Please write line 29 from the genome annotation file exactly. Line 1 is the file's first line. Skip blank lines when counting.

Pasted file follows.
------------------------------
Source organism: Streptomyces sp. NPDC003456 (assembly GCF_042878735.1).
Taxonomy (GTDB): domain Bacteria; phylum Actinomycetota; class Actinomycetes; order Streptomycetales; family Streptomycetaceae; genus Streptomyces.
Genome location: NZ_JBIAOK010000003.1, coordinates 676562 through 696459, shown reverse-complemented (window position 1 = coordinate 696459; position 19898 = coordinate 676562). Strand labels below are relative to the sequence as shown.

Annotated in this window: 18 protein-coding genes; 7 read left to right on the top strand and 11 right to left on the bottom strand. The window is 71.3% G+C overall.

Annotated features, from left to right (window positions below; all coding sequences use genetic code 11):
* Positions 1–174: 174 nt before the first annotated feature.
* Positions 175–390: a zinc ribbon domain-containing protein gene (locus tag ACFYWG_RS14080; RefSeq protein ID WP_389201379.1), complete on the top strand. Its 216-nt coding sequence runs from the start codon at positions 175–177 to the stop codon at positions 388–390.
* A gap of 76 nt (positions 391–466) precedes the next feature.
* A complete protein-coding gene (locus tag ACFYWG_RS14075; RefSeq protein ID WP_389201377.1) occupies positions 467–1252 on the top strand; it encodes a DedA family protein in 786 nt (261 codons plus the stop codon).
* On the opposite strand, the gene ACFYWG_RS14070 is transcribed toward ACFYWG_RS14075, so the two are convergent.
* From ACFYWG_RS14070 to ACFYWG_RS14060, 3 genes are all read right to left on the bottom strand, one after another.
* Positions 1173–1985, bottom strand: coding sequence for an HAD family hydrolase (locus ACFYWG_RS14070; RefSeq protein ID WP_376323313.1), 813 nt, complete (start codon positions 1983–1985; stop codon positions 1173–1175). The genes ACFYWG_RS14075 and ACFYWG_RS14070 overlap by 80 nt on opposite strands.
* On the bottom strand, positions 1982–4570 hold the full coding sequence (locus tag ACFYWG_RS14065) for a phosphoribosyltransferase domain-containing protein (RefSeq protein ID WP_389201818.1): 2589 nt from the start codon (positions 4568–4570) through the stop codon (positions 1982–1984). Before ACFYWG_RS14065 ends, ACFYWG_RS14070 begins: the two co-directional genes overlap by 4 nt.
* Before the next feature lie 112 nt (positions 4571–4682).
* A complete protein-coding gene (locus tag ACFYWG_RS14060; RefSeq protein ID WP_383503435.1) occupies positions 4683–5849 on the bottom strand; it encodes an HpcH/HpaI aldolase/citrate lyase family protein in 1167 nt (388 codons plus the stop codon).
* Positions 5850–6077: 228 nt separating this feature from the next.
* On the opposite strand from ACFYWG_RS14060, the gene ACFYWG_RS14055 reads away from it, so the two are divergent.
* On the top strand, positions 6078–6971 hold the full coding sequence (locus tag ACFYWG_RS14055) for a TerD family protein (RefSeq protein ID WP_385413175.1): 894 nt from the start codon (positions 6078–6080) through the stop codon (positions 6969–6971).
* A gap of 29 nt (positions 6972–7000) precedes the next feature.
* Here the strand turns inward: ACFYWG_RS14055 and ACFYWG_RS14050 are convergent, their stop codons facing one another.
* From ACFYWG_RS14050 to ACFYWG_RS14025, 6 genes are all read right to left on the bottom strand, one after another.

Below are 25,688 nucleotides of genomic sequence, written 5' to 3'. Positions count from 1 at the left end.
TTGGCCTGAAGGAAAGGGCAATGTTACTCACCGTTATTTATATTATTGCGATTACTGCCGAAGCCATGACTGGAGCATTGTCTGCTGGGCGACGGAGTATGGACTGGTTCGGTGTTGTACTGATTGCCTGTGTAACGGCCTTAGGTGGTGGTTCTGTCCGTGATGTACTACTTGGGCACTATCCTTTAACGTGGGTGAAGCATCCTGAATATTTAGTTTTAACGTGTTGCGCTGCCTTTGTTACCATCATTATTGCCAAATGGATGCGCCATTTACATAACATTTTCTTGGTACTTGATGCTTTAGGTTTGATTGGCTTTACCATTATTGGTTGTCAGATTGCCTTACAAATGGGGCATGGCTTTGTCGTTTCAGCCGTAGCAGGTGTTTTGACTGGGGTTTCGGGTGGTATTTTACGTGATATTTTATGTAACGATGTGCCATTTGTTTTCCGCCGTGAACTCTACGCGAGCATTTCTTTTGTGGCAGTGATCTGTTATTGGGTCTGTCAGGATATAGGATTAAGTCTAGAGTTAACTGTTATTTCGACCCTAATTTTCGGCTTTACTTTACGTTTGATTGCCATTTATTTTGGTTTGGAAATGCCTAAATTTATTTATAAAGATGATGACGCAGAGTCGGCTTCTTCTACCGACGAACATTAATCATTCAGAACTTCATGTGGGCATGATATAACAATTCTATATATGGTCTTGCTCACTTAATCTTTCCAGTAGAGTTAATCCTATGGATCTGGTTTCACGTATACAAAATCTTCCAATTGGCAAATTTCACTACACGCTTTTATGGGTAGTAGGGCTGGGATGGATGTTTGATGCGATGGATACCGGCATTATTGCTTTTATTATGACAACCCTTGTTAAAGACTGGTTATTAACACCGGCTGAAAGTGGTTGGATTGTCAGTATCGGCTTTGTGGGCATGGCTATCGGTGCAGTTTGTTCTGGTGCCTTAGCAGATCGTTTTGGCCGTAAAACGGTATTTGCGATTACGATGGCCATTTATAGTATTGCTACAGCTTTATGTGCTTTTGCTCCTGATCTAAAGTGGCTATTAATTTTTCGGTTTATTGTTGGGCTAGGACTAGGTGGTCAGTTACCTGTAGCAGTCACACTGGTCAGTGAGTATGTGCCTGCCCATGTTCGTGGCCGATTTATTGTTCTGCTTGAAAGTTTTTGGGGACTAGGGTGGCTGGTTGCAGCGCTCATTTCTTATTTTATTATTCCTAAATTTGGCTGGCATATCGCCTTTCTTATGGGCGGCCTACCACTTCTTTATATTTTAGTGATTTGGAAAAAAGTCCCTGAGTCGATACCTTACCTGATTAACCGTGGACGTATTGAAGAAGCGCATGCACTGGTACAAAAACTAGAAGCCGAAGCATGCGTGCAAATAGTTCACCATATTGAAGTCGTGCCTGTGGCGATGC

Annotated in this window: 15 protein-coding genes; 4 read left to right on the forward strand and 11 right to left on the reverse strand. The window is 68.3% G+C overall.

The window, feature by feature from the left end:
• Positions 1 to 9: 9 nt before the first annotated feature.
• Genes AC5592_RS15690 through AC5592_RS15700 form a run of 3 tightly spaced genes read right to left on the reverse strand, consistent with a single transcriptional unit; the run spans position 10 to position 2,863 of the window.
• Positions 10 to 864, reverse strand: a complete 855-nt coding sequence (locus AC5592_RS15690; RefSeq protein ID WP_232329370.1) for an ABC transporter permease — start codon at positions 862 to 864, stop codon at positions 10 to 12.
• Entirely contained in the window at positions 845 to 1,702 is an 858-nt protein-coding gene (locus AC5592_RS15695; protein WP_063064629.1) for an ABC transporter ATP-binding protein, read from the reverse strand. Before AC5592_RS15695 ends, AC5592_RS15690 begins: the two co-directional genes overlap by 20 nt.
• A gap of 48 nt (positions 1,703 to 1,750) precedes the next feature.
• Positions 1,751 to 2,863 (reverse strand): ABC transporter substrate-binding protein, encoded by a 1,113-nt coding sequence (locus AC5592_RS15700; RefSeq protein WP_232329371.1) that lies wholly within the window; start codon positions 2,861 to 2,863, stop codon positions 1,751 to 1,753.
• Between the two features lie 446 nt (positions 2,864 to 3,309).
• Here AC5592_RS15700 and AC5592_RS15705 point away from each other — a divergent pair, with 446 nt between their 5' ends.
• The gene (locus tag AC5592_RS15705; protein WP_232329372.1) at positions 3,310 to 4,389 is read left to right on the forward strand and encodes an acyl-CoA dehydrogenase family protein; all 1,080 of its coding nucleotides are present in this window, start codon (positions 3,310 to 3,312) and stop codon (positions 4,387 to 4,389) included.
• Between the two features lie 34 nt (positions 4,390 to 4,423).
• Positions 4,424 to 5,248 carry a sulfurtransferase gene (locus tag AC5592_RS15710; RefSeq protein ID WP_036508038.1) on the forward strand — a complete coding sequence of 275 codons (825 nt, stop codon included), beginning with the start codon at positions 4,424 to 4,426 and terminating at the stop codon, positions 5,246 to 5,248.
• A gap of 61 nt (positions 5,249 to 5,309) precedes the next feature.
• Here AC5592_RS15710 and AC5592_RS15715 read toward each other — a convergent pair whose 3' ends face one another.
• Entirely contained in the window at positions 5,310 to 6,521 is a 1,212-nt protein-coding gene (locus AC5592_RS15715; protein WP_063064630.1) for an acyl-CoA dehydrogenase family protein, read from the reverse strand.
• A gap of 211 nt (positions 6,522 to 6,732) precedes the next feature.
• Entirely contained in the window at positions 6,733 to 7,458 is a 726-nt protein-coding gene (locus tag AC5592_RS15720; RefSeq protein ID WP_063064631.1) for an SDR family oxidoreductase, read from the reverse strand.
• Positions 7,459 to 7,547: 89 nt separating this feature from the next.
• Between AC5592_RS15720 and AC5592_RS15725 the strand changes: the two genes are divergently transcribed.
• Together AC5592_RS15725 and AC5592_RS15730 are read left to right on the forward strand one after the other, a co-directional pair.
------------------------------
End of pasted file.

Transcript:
• Entirely contained in the window at positions 845 to 1,702 is an 858-nt protein-coding gene (locus AC5592_RS15695; protein WP_063064629.1) for an ABC transporter ATP-binding protein, read from the reverse strand. Before AC5592_RS15695 ends, AC5592_RS15690 begins: the two co-directional genes overlap by 20 nt.